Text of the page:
As a law student, I volunteered at the front desk of Marrickville Legal Centre, which gave me a great introduction to how CLCs work. I also completed an internship at the Sydney Institute of Criminology under the supervision of Dr Louise Boon-Kuo, researching racial profiling in airport policing. It was under Dr Boon-Kuo’s mentorship that my interest in social justice grew.
I then completed an honours thesis on Indigenous land rights in Malaysia under the supervision of Professor Salim Farrar. Through writing my thesis, I not only developed strong research and writing skills, but also began learning to think about human rights issues as impacted by legal, historical and socio-economic factors in a way that has been useful for my work at the APBC. When I started working at NRF, I was trained in technical legal skills which I have brought into my work as a secondee at IARC, including in legal drafting, research and working with clients through interpreters.
Surprisingly, I also drew a lot from experiences unrelated to law. For example, the project management skills I found useful as a secondee at the APBC were developed during my time as a president of the Sydney University Association of Malaysian Students.
KAYLEE: What have you learnt from your pro bono secondments that you will take into your career?
YING YI: The secondments allowed me to be integrated with each organisation and to develop new perspectives from their day-to-day operations and direct dealings with clients. Just to name a few of these perspectives, during my secondment at IARC, I sometimes had to advise clients that there were no visa options for them. This made me understand that these difficult conversations form part of the reality of work at CLCs, and more generally, as a lawyer. At the APBC, I built an understanding of how the Australian pro bono field in Australia has developed over the past decades. This allowed me to explore the areas in which the field of pro bono and social justice work can keep growing.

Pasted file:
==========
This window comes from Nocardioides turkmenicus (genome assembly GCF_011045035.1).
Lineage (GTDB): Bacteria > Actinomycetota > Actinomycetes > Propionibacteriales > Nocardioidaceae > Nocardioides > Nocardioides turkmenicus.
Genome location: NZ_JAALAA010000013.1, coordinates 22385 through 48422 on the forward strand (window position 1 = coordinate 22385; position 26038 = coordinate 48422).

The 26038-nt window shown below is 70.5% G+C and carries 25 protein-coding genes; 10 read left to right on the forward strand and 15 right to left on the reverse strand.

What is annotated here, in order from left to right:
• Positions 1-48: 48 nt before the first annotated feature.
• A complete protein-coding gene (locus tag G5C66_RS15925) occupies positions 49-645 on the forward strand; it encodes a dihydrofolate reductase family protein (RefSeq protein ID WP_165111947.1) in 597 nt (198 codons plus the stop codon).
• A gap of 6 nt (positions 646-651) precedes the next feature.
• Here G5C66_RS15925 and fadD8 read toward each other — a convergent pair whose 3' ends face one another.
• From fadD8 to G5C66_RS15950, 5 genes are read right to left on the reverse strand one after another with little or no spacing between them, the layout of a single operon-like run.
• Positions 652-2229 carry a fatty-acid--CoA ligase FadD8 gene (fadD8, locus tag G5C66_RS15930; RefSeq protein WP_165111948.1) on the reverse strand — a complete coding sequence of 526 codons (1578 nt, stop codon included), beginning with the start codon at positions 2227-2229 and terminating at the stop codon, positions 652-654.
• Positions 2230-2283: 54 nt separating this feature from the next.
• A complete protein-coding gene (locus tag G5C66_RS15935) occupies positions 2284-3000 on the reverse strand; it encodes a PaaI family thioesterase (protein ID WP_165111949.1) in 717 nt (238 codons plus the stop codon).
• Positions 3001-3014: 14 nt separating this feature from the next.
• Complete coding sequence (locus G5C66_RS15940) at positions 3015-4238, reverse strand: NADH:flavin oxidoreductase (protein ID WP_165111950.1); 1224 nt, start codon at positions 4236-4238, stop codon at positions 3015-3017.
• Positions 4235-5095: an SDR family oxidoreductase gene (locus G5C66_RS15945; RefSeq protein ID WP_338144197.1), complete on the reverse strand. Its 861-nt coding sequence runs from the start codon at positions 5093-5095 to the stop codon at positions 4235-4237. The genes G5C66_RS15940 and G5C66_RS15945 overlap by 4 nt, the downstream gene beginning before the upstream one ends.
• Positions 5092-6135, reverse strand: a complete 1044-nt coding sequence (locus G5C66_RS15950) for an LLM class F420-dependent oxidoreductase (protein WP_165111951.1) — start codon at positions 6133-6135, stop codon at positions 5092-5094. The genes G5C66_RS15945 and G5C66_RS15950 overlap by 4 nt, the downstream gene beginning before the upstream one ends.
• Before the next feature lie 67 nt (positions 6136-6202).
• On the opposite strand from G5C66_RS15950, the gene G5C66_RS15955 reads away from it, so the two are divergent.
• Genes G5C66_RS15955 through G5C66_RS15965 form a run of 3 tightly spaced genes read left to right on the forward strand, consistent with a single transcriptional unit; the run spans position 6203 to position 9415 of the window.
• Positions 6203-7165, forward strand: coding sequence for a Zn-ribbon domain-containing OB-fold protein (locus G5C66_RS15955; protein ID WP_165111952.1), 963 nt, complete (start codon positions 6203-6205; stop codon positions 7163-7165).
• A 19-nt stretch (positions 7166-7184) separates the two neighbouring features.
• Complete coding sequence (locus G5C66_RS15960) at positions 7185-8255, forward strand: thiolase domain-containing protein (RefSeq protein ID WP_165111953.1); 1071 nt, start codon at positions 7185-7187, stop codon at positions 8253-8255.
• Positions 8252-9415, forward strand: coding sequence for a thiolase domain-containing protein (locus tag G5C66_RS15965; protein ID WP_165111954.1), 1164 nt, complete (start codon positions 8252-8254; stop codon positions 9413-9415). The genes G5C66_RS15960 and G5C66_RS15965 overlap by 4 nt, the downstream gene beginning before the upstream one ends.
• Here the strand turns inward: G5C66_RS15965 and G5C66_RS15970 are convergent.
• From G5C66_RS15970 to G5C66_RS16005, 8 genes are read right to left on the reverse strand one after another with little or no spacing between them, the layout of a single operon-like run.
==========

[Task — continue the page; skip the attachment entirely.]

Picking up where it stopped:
There are a lot of skills I have learned during my secondments that I will bring back to NRF. Being able to have autonomy and carriage over a variety of client matters at IARC has taught me a lot about legal research, problem solving, drafting and client management. At the APBC, I learnt how to take autonomy over a project, and of how to communicate with others within that framework more confidently.
I want to incorporate pro bono work into my career going forward. I’ll keep trying to put my hand up for whatever interests me and get involved. I would also love to continue relationships with the places to which I am currently seconded and provide support to them where I can.
KAYLEE: What advice would you have given yourself when you were in law school?
YING YI: I have a very specific answer – which is that I would tell myself to study development economics and migration law because those are areas in which I have recently become interested but did not study. That being said, like many areas of legal practice, it is possible to learn ‘on the job’.
More generally, I would tell myself to take up whatever opportunities come my way. When I started as an idealistic law student, I hoped to one day contribute to issues surrounding working refugees or on Malaysian societal and human rights. Now, I have done this, both through my IARC secondment and my honours thesis. This gives me room to say, “Hey, that dream was achievable! What else do I want to do?” I think opportunities come from a lot of unexpected places. If I hadn’t done the Institute of Criminology internship, I wouldn’t have done my honours thesis, and then I probably wouldn’t have ended up getting a job at NRF, or ended up at the APBC or at IARC.
Just take any opportunity that comes your way. Let your interests guide you.